Purpose: In vitro drug metabolism measurements often underpredict in vivo hepatic drug clearance, with the degree of underprediction varying greatly by drug. Currently, in vitro to in vivo extrapolation (IVIVE) is used to physiologically scale-up the measured in vitro rate of drug loss (kinc) by correcting for differences in enzyme concentration in the incubation vs. the average human liver (i.e. scale-up kinc to kss). When calculating clearance (CL) though, volume (V) must also be considered as CL = k • V. In chemistry, where reactions occur in fixed-volumes, the straightforward IVIVE method is applicable; however, in pharmacokinetics, where the volume of distribution (Vd) varies drug by drug, traditional scale-up methods may not yield accurate results. While Vd is often examined for its role in drug disposition, the parameter’s role in the IVIVE of hepatic clearance has not yet been considered.
Methods: The theoretical basis of IVIVE was re-examined and a new relationship was derived to include the Vd component in the scale-up. An in vitro system was also designed to evaluate the impact of a drug’s in vitro Vd on in vitro measurements of drug metabolism.
Results: Examination of the theoretical basis for IVIVE revealed that the liver is assumed to be a homogeneous, fixed-volume organ, rather than a heterogeneous organ composed of both hydrophilic and lipophilic regions into which drugs can potentially distribute differently than metabolic enzymes. To account for drug specific scale-up of volume (in addition to the physiologic scale-up of kinc), a new relationship for IVIVE was derived that includes the parameter Rss, or the ratio of the volume of distribution of drug in the whole liver at steady-state to the volume of distribution of drug in the hepatocyte water (where drug metabolizing enzymes are assumed to reside). Rss is expected to vary from drug to drug, and provides at least a partial explanation for the poor and variable IVIVE predictions previously observed. To investigate this, an in vitro system was designed to simulate a heterogeneous liver. By repurposing a Rapid-Equilibrium Dialysis device, microsomal incubations were performed adjacent to either a lipophilic or hydrophilic phase, with a liquid impermeable membrane separating the two. It was confirmed that only drug can cross the membrane. BDDCS class 1 drugs (primarily metabolized with negligible transporter effects) were tested and kinc was measured with either an adjacent lipophilic (1-octanol) or hydrophilic (buffer/microsomes) phase. Differences between lipophilic and aqueous rate constants were observed; their ratio (k_lipophilic / k_aqueous) ranged from 0.16 – 0.89, and the extent of difference moderately correlated with drug partitioning (logP, r2=0.29). However, the correlation with published IVIVE fold-difference values was not as strong (r2=0.13).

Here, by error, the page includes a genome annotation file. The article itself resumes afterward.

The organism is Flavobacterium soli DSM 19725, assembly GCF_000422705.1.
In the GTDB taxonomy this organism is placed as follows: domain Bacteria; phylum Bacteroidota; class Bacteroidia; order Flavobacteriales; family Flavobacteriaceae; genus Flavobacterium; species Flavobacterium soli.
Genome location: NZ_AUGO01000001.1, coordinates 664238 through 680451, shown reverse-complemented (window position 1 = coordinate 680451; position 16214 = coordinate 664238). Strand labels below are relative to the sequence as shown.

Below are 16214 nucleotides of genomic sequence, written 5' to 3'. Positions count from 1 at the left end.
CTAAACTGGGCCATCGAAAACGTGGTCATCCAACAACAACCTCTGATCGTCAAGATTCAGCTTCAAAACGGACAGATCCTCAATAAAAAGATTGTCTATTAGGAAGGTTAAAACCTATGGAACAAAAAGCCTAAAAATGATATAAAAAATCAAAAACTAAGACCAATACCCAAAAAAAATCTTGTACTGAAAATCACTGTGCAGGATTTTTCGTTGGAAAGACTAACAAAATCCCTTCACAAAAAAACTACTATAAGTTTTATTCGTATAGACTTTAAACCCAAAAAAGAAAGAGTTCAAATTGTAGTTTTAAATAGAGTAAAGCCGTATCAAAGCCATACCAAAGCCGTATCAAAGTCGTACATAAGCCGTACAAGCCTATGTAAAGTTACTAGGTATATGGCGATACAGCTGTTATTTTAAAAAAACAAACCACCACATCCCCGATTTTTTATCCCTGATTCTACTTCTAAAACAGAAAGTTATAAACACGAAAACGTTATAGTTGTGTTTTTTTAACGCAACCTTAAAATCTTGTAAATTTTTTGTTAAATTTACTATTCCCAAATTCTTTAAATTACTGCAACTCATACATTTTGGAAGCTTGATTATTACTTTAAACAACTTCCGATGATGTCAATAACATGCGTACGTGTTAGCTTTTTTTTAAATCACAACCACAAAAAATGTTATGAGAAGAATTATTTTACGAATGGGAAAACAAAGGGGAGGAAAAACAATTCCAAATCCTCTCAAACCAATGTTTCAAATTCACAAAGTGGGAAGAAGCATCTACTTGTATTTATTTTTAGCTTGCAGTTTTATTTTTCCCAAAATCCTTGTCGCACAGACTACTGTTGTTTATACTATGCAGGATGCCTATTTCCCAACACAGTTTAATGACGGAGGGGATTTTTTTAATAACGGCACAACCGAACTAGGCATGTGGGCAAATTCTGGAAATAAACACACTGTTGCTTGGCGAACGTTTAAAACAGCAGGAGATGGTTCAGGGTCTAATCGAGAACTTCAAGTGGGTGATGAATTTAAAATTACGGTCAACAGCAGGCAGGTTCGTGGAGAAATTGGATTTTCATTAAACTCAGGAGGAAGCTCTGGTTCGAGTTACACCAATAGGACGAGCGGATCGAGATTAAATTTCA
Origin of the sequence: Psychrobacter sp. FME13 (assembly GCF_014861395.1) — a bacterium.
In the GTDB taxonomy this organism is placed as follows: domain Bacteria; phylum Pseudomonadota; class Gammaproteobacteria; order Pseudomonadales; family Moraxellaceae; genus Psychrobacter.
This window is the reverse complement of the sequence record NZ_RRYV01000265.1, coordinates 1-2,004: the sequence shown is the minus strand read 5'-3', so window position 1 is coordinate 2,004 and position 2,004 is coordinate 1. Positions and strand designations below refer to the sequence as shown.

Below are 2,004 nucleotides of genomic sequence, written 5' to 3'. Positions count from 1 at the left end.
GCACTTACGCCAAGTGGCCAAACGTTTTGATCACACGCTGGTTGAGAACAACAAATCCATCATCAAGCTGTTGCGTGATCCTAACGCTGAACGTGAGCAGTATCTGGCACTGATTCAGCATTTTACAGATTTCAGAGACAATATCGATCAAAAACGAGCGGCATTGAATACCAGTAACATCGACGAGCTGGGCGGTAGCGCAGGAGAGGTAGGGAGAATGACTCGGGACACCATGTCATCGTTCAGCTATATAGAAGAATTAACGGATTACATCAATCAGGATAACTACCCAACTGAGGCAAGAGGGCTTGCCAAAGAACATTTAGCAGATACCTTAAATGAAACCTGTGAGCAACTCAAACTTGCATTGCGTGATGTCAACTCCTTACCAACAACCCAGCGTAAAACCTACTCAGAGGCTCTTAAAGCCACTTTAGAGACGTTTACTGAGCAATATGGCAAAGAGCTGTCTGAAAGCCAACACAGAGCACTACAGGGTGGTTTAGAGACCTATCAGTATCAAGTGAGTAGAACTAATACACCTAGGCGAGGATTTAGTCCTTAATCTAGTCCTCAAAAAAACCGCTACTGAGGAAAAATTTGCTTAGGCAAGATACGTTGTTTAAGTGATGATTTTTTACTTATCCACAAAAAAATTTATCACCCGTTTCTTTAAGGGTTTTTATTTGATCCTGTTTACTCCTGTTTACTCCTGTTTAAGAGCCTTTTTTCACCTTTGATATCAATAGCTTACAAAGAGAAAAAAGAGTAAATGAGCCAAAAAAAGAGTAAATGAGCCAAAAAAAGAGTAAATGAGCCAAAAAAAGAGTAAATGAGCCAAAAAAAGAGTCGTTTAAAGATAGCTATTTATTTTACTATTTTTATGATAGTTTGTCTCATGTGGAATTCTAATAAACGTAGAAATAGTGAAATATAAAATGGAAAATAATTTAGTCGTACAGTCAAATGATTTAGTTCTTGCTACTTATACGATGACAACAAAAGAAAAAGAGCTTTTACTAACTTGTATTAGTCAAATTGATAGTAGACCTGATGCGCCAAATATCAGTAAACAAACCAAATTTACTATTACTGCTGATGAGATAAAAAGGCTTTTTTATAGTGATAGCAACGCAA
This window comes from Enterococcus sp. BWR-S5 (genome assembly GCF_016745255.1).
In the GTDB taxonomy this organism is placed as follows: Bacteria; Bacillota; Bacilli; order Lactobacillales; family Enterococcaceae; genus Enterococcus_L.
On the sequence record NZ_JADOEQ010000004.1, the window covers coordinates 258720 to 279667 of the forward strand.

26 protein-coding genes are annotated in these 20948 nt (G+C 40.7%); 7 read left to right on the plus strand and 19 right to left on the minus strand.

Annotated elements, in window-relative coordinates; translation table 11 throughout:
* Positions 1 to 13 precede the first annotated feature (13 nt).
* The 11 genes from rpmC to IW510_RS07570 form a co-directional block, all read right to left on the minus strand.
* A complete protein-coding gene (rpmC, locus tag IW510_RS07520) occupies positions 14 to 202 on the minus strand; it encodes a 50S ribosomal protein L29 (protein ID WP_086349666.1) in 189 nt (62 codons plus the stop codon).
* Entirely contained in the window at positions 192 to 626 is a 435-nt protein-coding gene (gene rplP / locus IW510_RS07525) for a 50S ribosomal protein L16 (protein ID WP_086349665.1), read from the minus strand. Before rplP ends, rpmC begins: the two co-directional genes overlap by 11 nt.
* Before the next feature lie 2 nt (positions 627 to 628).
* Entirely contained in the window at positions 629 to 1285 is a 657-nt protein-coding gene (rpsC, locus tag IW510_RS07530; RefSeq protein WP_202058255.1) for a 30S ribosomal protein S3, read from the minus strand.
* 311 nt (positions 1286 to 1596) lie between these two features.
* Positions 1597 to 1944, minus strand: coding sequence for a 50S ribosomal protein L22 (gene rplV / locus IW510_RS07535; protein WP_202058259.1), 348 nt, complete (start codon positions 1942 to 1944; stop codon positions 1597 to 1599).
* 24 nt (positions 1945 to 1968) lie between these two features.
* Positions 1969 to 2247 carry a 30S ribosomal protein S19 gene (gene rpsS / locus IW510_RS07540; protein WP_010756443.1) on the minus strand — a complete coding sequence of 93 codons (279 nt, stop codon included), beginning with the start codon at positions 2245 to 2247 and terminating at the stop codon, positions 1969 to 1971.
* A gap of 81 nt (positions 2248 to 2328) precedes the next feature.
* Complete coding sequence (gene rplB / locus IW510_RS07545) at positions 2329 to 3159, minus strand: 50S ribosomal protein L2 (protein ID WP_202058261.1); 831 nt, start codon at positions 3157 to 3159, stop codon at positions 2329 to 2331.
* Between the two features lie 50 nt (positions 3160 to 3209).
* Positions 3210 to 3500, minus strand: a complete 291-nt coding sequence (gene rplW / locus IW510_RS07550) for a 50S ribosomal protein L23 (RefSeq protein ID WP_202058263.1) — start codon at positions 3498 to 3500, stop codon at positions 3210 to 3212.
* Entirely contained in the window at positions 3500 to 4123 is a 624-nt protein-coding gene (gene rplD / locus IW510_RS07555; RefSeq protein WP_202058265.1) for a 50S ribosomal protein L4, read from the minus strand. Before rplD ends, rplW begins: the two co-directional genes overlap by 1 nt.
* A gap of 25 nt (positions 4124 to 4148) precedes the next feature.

Conclusion: Based on the new theoretical relationship for IVIVE, underprediction is due in part to drug-dependent distribution properties that are evident in vivo but are not currently accounted for with in vitro methods. The in vitro system designed for these studies does not necessarily replicate the complexities of the liver, rather highlights the importance of lipophilic distribution and Vd in CL and IVIVE. Our laboratory is currently investigating approaches to account for this drug distribution within the liver such as using animal scale-up of individual drugs.
Leslie Benet– Professor, UCSF School of Pharmacy, San Francisco, California